Good Decision Foes: Anger

Frank MartinTechnical fouls, flagrant fouls, physical confrontations, and players simply losing their focus have become so common in basketball that many accept them as part of the game. Just as in life, if we can control this enemy inside, we can learn to use the energy it creates and minimize the effects it has on our decision-making!  (It’s probably not fair to characterize South Carolina’s Frank Martin as an angry coach, but I love the picture!)

BASKETBALL – Does anger help you play better?

GarnettAnger is considered a secondary emotion, meaning it’s a cover for other emotions. It may feel real, but it often masks deeper feelings of fear, frustration, insecurity, or doubt.

While it may seem that anger will give you or your team an edge, since the rush of adrenaline can improve your speed, strength, or pain tolerance, it can also become a crutch or an excuse for inefficient play.  Repeated mishandling of anger can also disrupt team unity and cooperation, create negative self-talk, erode confidence, and affect the decisions made during a game

Anger is not something you can avoid in basketball.   While learning stress-relief techniques like taking deep breaths, removing yourself from the situation by walking away or even asking for a substitute, or using a calming “cue” word like focus or calm, it’s most helpful to prepare off the court for those times on the court when the heat of competition intensifies.

Relax – Focus on why you play or coach the game, reevaluate your expectations for yourself, and admit the damage anger has caused.

Identify – A journal can be a helpful way to track events that lead to anger and the poor decisions that may result.  Analyze the source of anger and learn to connect your anger to the deeper emotions that lie underneath.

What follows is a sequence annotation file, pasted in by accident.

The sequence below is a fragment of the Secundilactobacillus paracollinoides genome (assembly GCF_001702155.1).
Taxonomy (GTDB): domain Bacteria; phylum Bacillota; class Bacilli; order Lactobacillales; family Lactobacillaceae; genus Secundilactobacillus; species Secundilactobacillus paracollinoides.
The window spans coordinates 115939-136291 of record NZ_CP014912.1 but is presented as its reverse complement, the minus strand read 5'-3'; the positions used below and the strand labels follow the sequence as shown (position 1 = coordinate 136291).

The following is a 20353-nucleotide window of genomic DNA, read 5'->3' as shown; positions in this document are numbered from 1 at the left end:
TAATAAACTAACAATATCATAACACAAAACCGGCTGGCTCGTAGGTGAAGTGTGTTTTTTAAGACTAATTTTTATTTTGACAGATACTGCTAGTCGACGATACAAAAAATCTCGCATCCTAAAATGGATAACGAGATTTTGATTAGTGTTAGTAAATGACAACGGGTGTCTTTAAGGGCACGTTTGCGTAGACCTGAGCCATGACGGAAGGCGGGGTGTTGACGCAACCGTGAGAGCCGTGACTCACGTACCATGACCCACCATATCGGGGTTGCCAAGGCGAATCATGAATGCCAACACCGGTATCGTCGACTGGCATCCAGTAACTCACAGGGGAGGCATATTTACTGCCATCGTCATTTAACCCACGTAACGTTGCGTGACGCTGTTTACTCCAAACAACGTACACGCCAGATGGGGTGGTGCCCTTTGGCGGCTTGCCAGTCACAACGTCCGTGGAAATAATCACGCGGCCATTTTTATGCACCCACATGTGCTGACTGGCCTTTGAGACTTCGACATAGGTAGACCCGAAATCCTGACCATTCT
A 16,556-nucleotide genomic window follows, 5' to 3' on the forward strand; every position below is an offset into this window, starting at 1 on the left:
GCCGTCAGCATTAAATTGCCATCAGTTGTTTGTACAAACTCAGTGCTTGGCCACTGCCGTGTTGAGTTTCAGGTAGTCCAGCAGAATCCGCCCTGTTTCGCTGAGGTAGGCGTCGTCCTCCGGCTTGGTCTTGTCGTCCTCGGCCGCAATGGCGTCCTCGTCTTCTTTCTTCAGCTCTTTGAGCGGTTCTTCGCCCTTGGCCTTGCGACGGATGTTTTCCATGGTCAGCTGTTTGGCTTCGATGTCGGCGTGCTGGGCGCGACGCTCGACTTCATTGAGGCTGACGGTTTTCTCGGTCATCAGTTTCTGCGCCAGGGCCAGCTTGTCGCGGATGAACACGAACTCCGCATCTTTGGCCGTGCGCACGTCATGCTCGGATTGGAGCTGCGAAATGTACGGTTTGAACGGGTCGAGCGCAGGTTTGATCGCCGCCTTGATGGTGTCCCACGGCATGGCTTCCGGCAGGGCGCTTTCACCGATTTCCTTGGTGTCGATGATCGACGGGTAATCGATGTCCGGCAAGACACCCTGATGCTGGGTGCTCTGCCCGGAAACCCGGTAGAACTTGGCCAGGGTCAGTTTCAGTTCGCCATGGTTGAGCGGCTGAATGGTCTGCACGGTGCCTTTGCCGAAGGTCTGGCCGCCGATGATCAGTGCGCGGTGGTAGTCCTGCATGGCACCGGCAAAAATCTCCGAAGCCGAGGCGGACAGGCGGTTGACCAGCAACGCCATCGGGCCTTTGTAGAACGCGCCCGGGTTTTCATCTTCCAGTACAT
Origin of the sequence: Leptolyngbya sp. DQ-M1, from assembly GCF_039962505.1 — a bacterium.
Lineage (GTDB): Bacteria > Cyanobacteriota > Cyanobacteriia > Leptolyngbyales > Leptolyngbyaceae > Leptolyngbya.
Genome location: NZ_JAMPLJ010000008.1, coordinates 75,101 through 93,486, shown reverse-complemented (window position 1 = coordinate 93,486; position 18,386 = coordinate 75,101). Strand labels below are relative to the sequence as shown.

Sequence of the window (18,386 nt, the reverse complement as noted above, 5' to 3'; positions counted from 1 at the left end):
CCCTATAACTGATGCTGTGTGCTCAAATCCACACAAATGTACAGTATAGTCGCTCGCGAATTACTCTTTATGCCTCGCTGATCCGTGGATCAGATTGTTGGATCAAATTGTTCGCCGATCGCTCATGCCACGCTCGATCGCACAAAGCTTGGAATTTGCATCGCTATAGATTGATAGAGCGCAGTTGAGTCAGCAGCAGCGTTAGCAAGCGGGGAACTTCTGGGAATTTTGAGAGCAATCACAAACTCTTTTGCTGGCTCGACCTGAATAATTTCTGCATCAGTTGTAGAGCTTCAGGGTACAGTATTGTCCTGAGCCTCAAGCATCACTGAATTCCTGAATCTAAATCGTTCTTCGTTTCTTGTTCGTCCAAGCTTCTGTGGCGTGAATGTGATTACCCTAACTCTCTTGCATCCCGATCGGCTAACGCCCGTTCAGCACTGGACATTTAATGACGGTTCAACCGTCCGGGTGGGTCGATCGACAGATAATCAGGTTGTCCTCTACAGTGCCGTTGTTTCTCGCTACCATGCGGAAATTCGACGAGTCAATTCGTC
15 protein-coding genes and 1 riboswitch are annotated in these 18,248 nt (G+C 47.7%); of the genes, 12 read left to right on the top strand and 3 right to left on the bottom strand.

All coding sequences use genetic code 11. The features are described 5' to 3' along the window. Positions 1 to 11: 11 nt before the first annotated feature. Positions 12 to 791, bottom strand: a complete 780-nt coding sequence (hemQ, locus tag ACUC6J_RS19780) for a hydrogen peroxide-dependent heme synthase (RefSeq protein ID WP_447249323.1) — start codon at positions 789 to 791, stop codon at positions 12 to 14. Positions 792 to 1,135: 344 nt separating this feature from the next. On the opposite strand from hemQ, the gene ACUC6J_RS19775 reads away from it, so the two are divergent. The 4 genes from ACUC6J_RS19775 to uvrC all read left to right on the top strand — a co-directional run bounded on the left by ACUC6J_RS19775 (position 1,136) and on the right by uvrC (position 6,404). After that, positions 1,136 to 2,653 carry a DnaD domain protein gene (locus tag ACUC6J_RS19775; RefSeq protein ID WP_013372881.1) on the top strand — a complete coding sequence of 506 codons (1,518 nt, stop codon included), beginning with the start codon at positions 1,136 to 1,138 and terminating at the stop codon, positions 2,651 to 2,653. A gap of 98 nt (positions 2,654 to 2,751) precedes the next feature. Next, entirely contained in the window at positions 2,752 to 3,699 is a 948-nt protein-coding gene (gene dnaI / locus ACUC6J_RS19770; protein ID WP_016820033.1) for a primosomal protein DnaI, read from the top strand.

Take Ownership  – Understand what makes you you.  Do not look for others to blame.  Own it,  verbalize it, and deal with it.

LIFE – Why not learn to deal with anger?

I hope I’m hitting really close to home on this one, because for me, I am.  As I look at relationships in my life, it becomes painfully obvious that anger has led to many poor decisions in how I relate to my wife, to my children, and to those with whom I work.  For those of you old enough to remember one of the best afterschool rerun TV shows ever created, The Dick Van Dyke Show, it seems so obvious that Dick should avoid the footstool every day, but instead he falls over it day after day.  Why doesn’t he just move it?   Alan E. Nelson asks the same question in his book My Own Worst Enemy Why not deal with the behaviors in our lives, like anger, instead of falling over them again and again?  We can use the same process – Relax, Identify, and Take Ownership.

When it comes to issues such as anger in my family, I find great ideas from Focus on the Family.  Check out their series When Your Anger Gets the Best of You.

FAITH – Be angry, but don’t sin!

The Bible has a lot to say about anger and of course, Solomon has more wisdom for us (Prov. 29:11)

11 A foolish person lets his anger run wild.
But a wise person keeps himself under control. (NIRV)

He doesn’t say – a foolish person never gets angry.  But he does say, a wise person keeps it under control.  Just as Jesus did.  He certainly had many things with which to be angry.  In his sandals, I think I would have had the same feelings I have as a coach when I repeat the same things over and over, but players don’t respond and change.  But Jesus dealt with his anger, and even expressed the anger when it was justified.  Paul sums it up for us as well (Eph 4:26):

26 In your anger do not sin . . .

 

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5 thoughts on “Good Decision Foes: Anger

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